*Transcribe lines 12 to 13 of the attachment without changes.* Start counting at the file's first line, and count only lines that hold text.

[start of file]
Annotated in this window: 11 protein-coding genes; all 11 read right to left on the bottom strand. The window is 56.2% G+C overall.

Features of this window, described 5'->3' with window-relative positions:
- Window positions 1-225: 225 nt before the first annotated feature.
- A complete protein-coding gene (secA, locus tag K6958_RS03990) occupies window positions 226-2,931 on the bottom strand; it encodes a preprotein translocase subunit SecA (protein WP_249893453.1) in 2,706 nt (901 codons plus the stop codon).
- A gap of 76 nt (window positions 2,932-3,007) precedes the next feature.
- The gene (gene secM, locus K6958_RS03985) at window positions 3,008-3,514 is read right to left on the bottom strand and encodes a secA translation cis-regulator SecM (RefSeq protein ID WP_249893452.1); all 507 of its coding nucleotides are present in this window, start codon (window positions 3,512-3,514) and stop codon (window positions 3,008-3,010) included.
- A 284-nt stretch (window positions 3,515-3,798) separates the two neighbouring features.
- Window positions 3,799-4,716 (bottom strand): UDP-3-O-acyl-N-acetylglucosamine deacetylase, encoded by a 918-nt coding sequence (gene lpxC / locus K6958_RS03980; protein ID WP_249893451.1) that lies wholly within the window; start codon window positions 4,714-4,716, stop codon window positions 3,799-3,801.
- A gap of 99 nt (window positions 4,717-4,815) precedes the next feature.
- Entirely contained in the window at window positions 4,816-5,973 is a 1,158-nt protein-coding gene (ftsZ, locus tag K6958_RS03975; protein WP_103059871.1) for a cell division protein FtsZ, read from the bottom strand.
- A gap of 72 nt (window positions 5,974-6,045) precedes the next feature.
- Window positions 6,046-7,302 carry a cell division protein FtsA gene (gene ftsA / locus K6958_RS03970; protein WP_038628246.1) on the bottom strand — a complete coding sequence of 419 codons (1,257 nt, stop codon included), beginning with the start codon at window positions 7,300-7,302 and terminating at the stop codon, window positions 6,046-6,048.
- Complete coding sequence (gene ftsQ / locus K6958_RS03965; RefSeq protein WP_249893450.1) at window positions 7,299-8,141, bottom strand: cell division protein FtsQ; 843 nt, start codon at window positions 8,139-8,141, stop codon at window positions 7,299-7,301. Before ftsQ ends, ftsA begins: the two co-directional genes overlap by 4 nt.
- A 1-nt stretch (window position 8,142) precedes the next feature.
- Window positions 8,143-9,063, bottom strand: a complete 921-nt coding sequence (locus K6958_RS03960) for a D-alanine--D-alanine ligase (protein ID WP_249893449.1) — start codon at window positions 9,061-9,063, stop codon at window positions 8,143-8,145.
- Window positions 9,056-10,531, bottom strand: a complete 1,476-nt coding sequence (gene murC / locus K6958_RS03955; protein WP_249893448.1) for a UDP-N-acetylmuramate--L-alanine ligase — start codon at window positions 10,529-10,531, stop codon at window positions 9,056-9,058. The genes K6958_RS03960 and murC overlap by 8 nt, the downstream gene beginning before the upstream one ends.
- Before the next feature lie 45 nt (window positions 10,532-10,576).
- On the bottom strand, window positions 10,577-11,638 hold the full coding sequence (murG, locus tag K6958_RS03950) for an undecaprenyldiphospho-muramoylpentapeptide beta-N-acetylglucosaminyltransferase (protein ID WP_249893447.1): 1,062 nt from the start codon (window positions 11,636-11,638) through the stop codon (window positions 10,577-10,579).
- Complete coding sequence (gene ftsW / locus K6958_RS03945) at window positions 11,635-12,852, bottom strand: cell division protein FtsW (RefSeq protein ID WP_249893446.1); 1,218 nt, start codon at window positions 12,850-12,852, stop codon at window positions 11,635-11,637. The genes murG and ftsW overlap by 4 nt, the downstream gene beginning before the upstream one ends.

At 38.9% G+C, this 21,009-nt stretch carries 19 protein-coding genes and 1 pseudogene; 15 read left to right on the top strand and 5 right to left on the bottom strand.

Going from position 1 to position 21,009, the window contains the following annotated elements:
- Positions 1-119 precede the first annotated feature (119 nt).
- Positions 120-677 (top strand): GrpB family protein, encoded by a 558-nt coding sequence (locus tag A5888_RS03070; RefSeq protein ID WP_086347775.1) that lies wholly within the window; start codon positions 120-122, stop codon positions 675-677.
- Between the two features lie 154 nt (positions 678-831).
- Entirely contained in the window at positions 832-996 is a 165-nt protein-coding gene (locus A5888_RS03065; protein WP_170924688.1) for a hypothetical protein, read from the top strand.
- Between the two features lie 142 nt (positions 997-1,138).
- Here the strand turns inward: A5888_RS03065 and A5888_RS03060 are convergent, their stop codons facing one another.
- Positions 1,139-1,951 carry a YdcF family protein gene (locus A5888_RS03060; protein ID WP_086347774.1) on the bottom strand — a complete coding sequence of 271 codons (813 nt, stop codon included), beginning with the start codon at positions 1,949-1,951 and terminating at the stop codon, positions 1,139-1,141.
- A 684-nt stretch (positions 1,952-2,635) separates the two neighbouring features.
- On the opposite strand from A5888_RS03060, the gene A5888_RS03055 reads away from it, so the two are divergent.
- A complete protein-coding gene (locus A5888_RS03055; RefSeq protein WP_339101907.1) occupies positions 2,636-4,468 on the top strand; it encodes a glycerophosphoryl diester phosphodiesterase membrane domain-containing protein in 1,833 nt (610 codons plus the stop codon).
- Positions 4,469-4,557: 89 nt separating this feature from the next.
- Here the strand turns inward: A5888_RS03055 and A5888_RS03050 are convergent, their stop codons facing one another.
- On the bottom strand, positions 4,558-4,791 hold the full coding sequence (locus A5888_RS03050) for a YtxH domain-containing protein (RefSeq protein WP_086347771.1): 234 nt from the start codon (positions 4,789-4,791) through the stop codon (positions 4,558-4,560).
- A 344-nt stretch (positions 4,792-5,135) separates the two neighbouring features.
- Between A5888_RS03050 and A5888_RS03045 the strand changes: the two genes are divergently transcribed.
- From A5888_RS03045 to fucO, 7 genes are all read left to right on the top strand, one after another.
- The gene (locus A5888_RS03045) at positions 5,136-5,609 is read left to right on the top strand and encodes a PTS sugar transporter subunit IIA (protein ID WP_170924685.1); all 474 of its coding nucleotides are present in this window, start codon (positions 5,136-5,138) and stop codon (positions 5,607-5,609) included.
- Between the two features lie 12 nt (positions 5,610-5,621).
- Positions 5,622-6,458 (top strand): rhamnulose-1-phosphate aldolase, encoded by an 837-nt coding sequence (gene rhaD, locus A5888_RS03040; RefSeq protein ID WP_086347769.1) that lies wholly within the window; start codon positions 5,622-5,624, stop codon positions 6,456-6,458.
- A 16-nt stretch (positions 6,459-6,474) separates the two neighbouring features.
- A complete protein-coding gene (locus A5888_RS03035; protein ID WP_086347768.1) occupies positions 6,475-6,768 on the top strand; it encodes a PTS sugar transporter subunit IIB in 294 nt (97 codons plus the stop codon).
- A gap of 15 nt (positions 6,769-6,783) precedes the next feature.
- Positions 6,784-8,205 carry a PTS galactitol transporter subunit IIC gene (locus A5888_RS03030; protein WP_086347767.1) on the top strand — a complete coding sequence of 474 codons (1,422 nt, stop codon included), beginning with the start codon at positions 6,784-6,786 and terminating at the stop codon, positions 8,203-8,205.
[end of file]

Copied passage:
- Window positions 6,046-7,302 carry a cell division protein FtsA gene (gene ftsA / locus K6958_RS03970; protein WP_038628246.1) on the bottom strand — a complete coding sequence of 419 codons (1,257 nt, stop codon included), beginning with the start codon at window positions 7,300-7,302 and terminating at the stop codon, window positions 6,046-6,048.
- Complete coding sequence (gene ftsQ / locus K6958_RS03965; RefSeq protein WP_249893450.1) at window positions 7,299-8,141, bottom strand: cell division protein FtsQ; 843 nt, start codon at window positions 8,139-8,141, stop codon at window positions 7,299-7,301. Before ftsQ ends, ftsA begins: the two co-directional genes overlap by 4 nt.